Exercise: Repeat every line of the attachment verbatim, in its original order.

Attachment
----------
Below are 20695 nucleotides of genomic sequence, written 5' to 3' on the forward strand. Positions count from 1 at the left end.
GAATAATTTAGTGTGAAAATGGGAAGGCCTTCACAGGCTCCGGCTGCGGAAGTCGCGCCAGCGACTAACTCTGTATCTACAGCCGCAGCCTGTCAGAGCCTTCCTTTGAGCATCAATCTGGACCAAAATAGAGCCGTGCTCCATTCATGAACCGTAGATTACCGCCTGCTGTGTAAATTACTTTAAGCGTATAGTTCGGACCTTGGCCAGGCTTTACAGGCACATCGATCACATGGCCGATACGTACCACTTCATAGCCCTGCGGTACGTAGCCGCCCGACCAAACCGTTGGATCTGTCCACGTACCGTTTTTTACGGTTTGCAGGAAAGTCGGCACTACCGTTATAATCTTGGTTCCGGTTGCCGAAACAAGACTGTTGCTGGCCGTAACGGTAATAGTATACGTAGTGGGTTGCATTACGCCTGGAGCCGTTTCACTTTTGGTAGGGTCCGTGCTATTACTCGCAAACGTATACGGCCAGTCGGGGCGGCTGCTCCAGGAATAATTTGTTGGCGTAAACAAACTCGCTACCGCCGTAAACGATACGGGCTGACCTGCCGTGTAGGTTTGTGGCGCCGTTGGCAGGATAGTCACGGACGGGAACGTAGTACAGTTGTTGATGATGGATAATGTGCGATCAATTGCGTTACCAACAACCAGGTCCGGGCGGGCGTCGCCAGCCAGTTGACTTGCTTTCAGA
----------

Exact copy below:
Below are 20695 nucleotides of genomic sequence, written 5' to 3' on the forward strand. Positions count from 1 at the left end.
GAATAATTTAGTGTGAAAATGGGAAGGCCTTCACAGGCTCCGGCTGCGGAAGTCGCGCCAGCGACTAACTCTGTATCTACAGCCGCAGCCTGTCAGAGCCTTCCTTTGAGCATCAATCTGGACCAAAATAGAGCCGTGCTCCATTCATGAACCGTAGATTACCGCCTGCTGTGTAAATTACTTTAAGCGTATAGTTCGGACCTTGGCCAGGCTTTACAGGCACATCGATCACATGGCCGATACGTACCACTTCATAGCCCTGCGGTACGTAGCCGCCCGACCAAACCGTTGGATCTGTCCACGTACCGTTTTTTACGGTTTGCAGGAAAGTCGGCACTACCGTTATAATCTTGGTTCCGGTTGCCGAAACAAGACTGTTGCTGGCCGTAACGGTAATAGTATACGTAGTGGGTTGCATTACGCCTGGAGCCGTTTCACTTTTGGTAGGGTCCGTGCTATTACTCGCAAACGTATACGGCCAGTCGGGGCGGCTGCTCCAGGAATAATTTGTTGGCGTAAACAAACTCGCTACCGCCGTAAACGATACGGGCTGACCTGCCGTGTAGGTTTGTGGCGCCGTTGGCAGGATAGTCACGGACGGGAACGTAGTACAGTTGTTGATGATGGATAATGTGCGATCAATTGCGTTACCAACAACCAGGTCCGGGCGGGCGTCGCCAGCCAGTTGACTTGCTTTCAGA